The 3 Types of Investment Accounts You Should Have

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Planning your financial future is all about strategy – you want to make sure you’re working as smart as possible. Work smart, not hard, as they say. It can mean using the right “tool” for a given job, which I think is underrated in personal finance.

It’s not very wise to put all your money in one investment because diversification helps you get results while protecting you from the downsides of things you can’t predict. Diversifying how and where you invest your money can also protect you from life’s ups and downs and ensure you have a full financial toolkit when you retire.

The following three investment accounts are essential financial tools that can serve different purposes and have advantages and disadvantages. Using them could make your golden years your best years.

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1. Taxable brokerage account

It’s easy to focus on retirement accounts when saving – that’s why they’re called retirement accounts, right? But don’t get tunnel vision and don’t neglect a regular brokerage account.

Most retirement accounts offer tax advantages, but they also usually require you to keep the money locked away until much later in life. Otherwise, they charge penalties for accessing the money too early.

Life is unpredictable and you may find yourself wishing you had the flexibility that a regular brokerage account provides. You can access it whenever you want and there is no income limit or cap on your contributions. You put in money, it grows and you take it out.

You pay capital gains tax on profits, but that’s life. A brokerage account can even provide collateral in a loan (often called a margin loan), which is part of how Elon Musk is funding his ongoing purchase of Twitter. Financial flexibility is a tool you should at least want to have in your back pocket, even if you don’t intend to use it. We never know!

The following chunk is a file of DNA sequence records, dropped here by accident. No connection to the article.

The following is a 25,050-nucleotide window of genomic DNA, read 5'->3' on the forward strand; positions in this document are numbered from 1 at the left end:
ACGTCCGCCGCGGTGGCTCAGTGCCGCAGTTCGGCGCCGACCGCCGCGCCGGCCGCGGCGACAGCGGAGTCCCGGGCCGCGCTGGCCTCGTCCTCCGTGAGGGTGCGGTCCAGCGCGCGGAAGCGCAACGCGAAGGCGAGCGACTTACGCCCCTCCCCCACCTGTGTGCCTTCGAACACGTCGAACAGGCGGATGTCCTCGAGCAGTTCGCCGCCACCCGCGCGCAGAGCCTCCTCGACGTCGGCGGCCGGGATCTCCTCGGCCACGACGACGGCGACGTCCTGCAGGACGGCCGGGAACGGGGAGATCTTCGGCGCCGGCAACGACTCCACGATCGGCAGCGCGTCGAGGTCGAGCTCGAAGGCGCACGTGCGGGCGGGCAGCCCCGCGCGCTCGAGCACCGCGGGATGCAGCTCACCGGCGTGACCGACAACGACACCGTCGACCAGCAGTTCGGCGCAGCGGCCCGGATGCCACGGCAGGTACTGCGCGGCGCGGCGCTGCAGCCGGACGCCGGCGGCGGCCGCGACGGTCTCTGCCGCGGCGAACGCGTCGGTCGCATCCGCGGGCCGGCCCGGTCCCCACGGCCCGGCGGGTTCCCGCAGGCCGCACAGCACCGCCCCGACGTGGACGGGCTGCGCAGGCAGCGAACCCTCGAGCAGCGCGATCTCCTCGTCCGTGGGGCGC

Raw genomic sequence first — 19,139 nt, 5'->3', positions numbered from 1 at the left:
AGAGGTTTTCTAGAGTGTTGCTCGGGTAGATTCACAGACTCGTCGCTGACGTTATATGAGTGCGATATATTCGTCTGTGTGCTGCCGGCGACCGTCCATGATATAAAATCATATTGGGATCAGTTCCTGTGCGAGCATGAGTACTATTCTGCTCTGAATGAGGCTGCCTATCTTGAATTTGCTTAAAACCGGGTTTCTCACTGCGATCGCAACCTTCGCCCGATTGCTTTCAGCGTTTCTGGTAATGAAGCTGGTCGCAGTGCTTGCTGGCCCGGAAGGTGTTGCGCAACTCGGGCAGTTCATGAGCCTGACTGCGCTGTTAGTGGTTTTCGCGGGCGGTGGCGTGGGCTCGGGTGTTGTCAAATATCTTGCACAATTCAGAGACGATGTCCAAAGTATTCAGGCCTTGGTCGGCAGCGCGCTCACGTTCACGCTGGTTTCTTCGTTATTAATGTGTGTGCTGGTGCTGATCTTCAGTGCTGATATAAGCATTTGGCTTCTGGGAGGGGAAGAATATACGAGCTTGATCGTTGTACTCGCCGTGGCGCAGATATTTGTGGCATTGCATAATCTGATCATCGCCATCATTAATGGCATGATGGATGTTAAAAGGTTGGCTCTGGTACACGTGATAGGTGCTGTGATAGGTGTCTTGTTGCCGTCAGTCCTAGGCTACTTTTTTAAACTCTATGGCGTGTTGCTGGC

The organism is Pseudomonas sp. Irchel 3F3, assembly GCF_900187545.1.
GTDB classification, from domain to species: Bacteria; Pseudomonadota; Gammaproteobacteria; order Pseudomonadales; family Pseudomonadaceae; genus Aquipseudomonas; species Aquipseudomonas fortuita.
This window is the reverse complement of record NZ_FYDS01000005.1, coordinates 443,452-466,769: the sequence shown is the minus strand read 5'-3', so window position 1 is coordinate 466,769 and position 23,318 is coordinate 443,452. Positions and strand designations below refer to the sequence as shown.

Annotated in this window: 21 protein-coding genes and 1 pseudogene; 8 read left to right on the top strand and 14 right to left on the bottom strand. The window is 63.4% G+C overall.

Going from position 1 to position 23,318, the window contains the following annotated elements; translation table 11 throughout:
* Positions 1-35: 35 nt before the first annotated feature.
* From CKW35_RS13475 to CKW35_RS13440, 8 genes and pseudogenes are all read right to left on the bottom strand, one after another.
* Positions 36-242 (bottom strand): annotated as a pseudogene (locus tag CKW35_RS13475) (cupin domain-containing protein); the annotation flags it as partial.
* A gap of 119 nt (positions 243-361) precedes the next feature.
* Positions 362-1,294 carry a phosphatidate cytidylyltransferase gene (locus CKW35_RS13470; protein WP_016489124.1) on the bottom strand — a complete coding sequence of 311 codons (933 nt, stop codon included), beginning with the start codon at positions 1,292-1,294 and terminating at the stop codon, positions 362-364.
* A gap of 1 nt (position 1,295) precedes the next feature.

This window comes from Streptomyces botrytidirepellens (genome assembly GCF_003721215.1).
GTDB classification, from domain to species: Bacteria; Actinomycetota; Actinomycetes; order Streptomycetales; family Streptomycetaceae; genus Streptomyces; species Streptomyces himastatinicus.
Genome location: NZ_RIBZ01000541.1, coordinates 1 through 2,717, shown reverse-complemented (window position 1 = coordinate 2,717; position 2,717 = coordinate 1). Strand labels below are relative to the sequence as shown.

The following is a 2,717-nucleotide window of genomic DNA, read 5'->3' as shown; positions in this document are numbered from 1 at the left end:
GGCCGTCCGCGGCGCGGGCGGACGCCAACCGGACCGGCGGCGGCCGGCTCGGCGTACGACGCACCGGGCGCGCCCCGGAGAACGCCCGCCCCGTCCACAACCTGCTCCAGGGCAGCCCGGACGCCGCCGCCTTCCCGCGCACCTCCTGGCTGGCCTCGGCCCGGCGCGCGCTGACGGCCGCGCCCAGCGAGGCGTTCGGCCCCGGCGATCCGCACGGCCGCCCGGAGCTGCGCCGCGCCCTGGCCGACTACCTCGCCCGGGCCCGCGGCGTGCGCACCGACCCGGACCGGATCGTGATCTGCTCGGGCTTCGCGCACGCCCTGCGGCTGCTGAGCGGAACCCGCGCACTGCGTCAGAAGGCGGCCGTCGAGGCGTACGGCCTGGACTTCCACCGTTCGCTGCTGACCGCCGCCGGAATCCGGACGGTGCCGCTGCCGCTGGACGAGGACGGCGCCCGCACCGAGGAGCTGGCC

2. Employer 401(k) Retirement Plan

Previous generations put their 30s or 40s into work and retired comfortably with a pension. Unfortunately, those days are mostly over and today’s workers have to do the heavy lifting to prepare for life after leaving the workforce.

Employer pension plans have mostly moved to 401(k). Employees contribute pre-tax income, where their savings grow until retirement. Taxes are paid on the money when people make retirement withdrawals.

Because it’s pre-tax money that goes into the account, contributing to your 401(k) will lower your tax bill each year by lowering your taxable income. Additionally, many employers encourage retirement savings by offering an employer match – often between 1% and 5% (sometimes more) of your salary. The match is free money. If you make $100,000 a year and contribute 5% to your 401(k), a 5% match would mean your employer is injecting an additional $5,000. That’s a savings rate of 10% on your salary!

You can set up a 401(k) plan through your employer so that money is automatically withdrawn from your salary and invested. In other words, out of sight and out of mind.

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3. Roth IRA

Short for “individual retirement account,” IRAs are an additional investment account that helps you save. A Roth IRA is a special retirement account that allows US investors to pay a “net” salary, the income on which you have already paid taxes.

This money grows until retirement, and since you’ve already paid tax on the contributions, you pay no tax when the money comes out. Roth IRA accounts are also flexible, allowing you to withdraw your contributions (not profits) at any time without penalty, as long as you meet a few conditions.

The ability to avoid taxes on your winnings is so beneficial that the government limits who can use them and how much. There are income limits for using a Roth IRA, and in 2022 you can only contribute up to $6,000 per year if you’re under 50 and $7,000 if you’re 50 or older.

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Diversify your savings

Each of these investment accounts offers different tax advantages and allows you to access your money at different times. By spreading your money around all three, you’ll have a diverse and flexible nest egg that you can use to your advantage when the time comes.

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Justin Pope has no position in any of the stocks mentioned. The Motley Fool has posts and recommends Twitter. The Motley Fool has a disclosure policy.

The Motley Fool is a USA TODAY content partner offering financial news, analysis and commentary designed to help people take control of their financial lives. Its content is produced independently of USA TODAY.

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